For many years I have heard of a miracle in the desert, Darwin Falls, a spring-fed waterfall flows year-round in a narrow gorge in the driest place on earth, Death Valley. This year I decided to visit. Its lush streamside thickets of willows ring with the song of migrating birds in springtime. The falls are located just west of Panamint Springs via a 2.5 mile unpaved road. Although there is no formal trail, the mostly level, two mile walk to the falls involves rock scrambling and several stream crossings. Darwin Creek is one of the four perennial streams in three million-acre (12,000 km²) Death Valley National Park. Darwin Falls and Creek are fed by the Darwin Wash, which is in turn fed by the volcanic tableland of the Darwin Bench between the Inyo Mountains and the Argus Range. The small, narrow valley where the creek and falls are located features a rare collection of greenery in the vast desert and is home to indigenous fauna such as quail. Darwin Falls, the Darwin Falls Wilderness, the nearby town of Darwin, California, and all other areas named “Darwin” in the vicinity are named after Dr. Darwin French (1822–1902), a local rancher, miner, and explorer.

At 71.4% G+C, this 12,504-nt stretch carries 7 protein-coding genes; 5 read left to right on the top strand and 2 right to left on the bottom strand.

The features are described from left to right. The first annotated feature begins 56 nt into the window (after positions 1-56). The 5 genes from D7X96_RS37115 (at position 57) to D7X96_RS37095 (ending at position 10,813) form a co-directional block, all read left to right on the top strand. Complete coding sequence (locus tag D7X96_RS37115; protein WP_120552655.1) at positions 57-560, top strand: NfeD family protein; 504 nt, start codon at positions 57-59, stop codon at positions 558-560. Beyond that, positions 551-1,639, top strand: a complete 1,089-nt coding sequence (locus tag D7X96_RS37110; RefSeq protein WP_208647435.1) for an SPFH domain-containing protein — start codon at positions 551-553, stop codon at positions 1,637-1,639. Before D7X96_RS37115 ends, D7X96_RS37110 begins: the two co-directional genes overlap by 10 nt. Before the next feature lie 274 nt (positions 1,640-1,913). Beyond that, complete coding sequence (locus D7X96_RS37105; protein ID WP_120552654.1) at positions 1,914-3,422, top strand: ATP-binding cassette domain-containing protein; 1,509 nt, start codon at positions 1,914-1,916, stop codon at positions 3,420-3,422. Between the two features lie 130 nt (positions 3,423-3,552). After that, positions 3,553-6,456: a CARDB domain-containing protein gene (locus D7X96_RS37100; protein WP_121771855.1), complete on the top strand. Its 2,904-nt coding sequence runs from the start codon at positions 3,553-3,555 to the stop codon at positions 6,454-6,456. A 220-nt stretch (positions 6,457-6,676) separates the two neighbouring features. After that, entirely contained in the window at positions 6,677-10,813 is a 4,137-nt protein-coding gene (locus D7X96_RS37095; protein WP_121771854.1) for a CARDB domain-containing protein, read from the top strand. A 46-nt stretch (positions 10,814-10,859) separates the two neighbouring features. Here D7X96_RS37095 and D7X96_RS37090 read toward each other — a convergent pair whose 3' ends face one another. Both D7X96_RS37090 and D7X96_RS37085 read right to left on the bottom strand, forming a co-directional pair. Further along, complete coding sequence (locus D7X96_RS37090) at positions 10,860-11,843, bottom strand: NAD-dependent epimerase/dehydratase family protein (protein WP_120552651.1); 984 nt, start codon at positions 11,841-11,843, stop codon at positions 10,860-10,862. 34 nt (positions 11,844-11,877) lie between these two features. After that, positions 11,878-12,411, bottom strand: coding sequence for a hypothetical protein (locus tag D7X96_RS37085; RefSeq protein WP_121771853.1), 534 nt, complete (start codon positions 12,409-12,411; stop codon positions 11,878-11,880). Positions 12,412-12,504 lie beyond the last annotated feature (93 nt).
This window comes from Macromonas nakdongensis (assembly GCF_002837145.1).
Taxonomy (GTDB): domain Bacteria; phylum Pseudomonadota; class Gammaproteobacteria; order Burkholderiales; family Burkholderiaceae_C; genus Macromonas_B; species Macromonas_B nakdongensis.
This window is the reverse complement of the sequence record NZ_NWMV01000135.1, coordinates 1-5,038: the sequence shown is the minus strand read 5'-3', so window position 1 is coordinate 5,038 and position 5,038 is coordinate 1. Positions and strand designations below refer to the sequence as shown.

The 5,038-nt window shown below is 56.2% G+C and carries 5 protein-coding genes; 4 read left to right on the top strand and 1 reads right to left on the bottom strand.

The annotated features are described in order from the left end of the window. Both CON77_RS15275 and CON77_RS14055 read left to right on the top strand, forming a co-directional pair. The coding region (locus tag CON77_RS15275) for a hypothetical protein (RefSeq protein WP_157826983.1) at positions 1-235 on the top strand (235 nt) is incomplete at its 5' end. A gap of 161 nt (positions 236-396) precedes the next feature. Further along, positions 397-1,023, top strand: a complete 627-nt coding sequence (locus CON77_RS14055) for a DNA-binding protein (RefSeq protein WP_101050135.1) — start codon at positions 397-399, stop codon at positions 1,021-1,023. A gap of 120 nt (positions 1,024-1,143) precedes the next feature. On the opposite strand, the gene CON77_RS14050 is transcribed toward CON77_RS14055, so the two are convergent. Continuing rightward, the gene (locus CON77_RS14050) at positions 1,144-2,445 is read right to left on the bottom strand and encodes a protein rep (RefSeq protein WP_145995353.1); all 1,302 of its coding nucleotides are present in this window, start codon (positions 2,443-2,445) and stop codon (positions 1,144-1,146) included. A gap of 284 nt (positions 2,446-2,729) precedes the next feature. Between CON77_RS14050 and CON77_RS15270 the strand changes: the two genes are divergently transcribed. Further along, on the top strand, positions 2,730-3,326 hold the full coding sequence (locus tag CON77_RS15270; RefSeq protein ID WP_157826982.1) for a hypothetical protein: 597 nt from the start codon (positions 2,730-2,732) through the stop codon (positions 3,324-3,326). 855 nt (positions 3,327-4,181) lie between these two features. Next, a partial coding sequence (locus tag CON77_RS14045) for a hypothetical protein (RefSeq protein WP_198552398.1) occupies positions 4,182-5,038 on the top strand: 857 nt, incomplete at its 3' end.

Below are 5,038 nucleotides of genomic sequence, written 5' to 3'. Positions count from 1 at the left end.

In the spring, the desert around Las Vegas can erupt with a riot of colors and forms during the wildflower bloom. Every spring brings at least a few flowers, but in a good year, the desert can be carpeted with flowers. Good and bad years depend on rain, and the best flowers occur during years when there was several inches of rain during the preceding fall. It is always worth getting outdoors during March and April to take a look, but in years when there was good rain during October and November, don't miss it. When visiting the desert it is not often the quantity of blooms, but more often the quality. You might have to look a little closer, walk a little more and look among the rocks to find the treasures but I can promise you it will be worth the effort. This year I decided to focus on the Valley of Fire; these are a few of my finds. I hope you enjoy.